Electric shock vs Electrocution


Why are there cases where a person touches live wire, gets shocked, and quickly jumps out of it, whereas there are other cases where a person comes in contact with electricity and it ends up “holding” the person until he gets shocked to death. In other words, what determines whether a person gets an electric shock or electrocution?

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How it affects your muscles.

Your muscles are controlled by your brain through electrical signals. If the wrong form of electricity hits your nerves it blocks the signals from your brain and you can’t unclench your hands anymore.

It depends on voltage and frequency if this happens, and also the position of your fingers on the wire. A different form could just cause a quick spasm instead.

The electricity doesn’t hold you, it paralyzes you so you can’t move away.

Electrocution just means a shock that results in death. If the current passes through your heart it will disrupt the electrical signals that control your heartbeat and without immediate medical intervention it will result in death. Whether someone grabs on to and clings on to the wire depends on where the current enters and exits the body; if the current enters the back of your hand you’re obviously not grabbing on to it, but if it enters your palms and exits your elbow it will more likely cause you to grab it. DC power will also cause you to hold on because it’s only flowing in one direction.

The strength of the current, basically. A strong enough current will cause involuntary muscle contractions, which then cause you to be unable to let go of the source of electricity. You basically lose muscle control.

If the current is not strong enough, it will just cause you to jerk away.

A strong enough current will cause your muscles to contract. If you are just brushing something with your fingertips, your fingers will contract away from the source. Touch or grip with your palm, your hand will clamp into a fist and you won’t be able to let go. Touch it with the back of your hand, and your arm muscles will contract so your hand jumps to your shoulder.

The other factor is whether the current is strong enough to travel through your body – watch electricians and you’ll notice that they put one hand behind their back – this stops that hand accidentally touching metal and forming a path that goes thru their heart. If there is no path, or the path goes down the body and leg to the ground, you are more likely to have a smaller, survivable shock.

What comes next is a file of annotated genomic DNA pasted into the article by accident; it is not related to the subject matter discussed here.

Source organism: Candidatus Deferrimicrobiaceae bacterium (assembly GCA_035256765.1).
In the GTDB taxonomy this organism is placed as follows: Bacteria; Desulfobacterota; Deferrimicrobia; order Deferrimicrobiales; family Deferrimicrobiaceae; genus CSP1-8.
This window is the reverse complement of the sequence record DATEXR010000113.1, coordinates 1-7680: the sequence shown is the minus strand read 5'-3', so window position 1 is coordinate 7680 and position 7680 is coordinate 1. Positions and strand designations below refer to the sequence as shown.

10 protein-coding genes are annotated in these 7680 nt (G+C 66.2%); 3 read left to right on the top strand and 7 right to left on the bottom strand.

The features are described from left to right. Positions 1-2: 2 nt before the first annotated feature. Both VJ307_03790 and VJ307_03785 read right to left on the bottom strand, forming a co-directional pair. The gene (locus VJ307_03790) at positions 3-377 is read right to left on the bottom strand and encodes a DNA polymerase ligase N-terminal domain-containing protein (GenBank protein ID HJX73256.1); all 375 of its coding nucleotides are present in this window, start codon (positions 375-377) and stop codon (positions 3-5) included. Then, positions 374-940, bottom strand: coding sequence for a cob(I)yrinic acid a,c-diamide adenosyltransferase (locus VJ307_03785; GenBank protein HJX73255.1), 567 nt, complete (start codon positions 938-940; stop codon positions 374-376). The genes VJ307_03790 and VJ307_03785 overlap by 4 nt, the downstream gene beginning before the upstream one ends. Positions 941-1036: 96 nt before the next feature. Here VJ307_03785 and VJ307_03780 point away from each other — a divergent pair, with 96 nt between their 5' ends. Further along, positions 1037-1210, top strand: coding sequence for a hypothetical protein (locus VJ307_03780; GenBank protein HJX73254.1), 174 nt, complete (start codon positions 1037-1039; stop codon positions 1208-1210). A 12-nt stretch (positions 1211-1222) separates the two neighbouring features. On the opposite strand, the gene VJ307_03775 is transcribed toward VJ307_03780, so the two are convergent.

As the old adage goes, it’s the current that kills you, not the voltage.

Millions of volts can actually be perfectly safe to touch. Van de Graff generators can easily obtain these voltages and people are thrilled by their hand standing on end and fluorescent bulbs lighting.

Why is is safe? Because although it can create very high voltages it can’t sustain a high current. Once current begins to flow the voltage drops very low so that the electron flow is minimal. You can think of it a bit like the Van de Graff generator has a very small amount of electrons with high energy.

Your muscles (including your heart) are very sensitive to current. Your muscles will contract with currents as small as 10 mA, and 100 mA across your heart will cause fibrillation (i.e. death). These are actually relatively small current. Your typical small LED used as a power indicator might have 10mA-20mA flowing through it.

Luckily your skin is a fairly good insulator about 10k ohms dry and 1k ohms wet. Touching that 120VAC outlet while dry will cause ~12 mA to flow which will start to cause muscles to contract. If you are wet, you could get up to 100 mA which is VERY dangerous if the current flows through your heart. We were taught than when dealing with dangerous voltages to use a single hand. The reason for this is if you use two hands and touch a live and neutral wire then the current will flow from one hand to other through your heart (BAD). If you use one hand then the return current will likely try and exit through you foot to ground bypassing your heart.

While 100 mA is sufficient to stop the heart and kill you, that is not the only way electricity can kill you. When large currents flow through your body approximately 1A and greater, they will cause internal burns along the path the electricity follows. These can severely damage tissues leading to death. A typical lightning stroke has about 300 million volts and can consist of 30000 amps (remember your tissue STARTS getting burned around 1A). The good news is if you are dry only about 10,000 of those amps will pass through you. The bad news is 10,000 is quite a bit of current and will burn everything along the path. Even if it doesn’t stop your heart, it will likely kill you from burning you from the inside.